Friday, August 22, 2008

Interlude III: 080720

This morning I awoke to my alarm clock at about 6:30, and found myself gently swaying along in the early-morning light on the train. The shower stall in the sleeper car on the train is small but quite efficient; I was particularly amused watching the water drain directly down onto the tracks. This is why you’re not allowed to shower or flush the toilets when the train is stopped. I had a chance today to reflect a bit on Part III of this summer.

The Daily Grind

The Churchill Northern Studies Centre (CNSC) maintains a fairly strict meal schedule that in turn essentially dictates the rest of one’s schedule. While there were several days we spent away from the station through lunchtime and ate prepared-by-us sandwiches, most of the time our days were divided into three parts: morning, afternoon, and evening. Most field work has to happen during the hours of good daylight, both for bear safety and avoiding the very worst of the mosquitoes, so most evenings were spent on lab work. Unlike last year, when I was dissecting every critter I caught at the CNSC, this year my lab work consists primarily of sorting specimens into cryotubes, deep-freezing them, and keeping track of the bookkeeping (location details, inventory of dry shipper contents, etc.).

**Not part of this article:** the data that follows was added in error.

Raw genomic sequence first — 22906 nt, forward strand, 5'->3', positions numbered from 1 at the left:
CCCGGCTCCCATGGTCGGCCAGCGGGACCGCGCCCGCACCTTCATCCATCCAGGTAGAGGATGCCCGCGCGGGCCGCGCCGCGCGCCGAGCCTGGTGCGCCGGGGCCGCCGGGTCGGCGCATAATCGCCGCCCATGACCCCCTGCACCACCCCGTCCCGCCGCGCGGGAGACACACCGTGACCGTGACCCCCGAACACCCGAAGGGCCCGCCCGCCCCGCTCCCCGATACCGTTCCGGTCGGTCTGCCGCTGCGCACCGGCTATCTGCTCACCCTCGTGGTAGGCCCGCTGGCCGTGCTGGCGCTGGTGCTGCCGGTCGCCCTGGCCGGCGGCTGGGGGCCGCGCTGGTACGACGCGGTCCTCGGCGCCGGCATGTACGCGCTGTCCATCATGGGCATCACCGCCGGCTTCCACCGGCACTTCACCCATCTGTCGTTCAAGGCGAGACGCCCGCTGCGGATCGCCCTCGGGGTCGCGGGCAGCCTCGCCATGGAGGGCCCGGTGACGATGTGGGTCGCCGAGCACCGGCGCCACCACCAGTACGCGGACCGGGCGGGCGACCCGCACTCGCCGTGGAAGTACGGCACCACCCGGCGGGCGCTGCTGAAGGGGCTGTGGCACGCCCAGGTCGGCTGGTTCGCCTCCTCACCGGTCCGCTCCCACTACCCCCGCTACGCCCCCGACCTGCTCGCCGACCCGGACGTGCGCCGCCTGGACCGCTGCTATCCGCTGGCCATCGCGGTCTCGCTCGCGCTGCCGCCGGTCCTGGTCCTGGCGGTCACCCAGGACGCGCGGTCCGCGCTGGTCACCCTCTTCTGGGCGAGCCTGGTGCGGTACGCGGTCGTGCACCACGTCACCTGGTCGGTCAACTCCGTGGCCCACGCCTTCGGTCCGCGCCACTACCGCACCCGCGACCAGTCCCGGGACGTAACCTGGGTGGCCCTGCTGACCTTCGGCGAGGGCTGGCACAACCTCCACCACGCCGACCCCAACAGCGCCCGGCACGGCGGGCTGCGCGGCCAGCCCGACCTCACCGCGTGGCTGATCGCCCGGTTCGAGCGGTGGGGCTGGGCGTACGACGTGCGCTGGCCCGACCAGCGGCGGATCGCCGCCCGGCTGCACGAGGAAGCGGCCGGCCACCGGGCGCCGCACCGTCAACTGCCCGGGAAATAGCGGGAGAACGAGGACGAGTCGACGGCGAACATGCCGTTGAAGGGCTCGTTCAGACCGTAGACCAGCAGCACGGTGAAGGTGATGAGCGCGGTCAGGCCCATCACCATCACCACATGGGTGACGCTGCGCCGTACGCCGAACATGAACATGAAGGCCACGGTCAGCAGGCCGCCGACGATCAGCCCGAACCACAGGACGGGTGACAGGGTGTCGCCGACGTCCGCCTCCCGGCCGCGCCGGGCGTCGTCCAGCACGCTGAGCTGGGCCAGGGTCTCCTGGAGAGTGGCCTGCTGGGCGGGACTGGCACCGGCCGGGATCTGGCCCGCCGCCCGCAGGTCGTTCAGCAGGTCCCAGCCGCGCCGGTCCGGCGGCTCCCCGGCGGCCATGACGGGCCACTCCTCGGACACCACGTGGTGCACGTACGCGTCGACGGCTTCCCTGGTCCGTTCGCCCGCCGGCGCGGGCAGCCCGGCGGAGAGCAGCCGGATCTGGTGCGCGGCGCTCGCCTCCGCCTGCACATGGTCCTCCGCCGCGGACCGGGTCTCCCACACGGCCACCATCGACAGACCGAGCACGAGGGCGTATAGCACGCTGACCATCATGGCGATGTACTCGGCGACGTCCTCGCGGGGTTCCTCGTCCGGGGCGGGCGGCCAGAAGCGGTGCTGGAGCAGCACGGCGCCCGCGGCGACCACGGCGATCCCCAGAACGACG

Because it was free and always available, and because I like it, I drank quite a lot of coffee while in Churchill. Last year I nearly overdosed on the stuff, ramping up consumption from a pre-fieldwork level of less than 1 cup per day to over 6 per day; this year I think I hit an average of about 4 cups per day. Free coffee makes me happy.

The choice of whether we were visiting terrestrial and freshwater sites, or marine sites each day depended to a large extent on the tides. As I described in a few of the earlier posts, sometimes the best low tides that expose the most beach and therefore potentially the most diversity and abundance of intertidal animals occur at horribly inconvenient times of day. There were actually a few good low tides after 10:00pm, but those are even worse than the 7:30am tides as far as practical (and safe) work is concerned.


Unlike Parts I and II (links), Part III was not a travel-and-sample piece of work, rather I slept every night in the same bed, but drove around the local countryside to sample the animals. Most of this daily running about happened in our trusty 1982 Chevrolet Suburban, already mentioned in previous posts.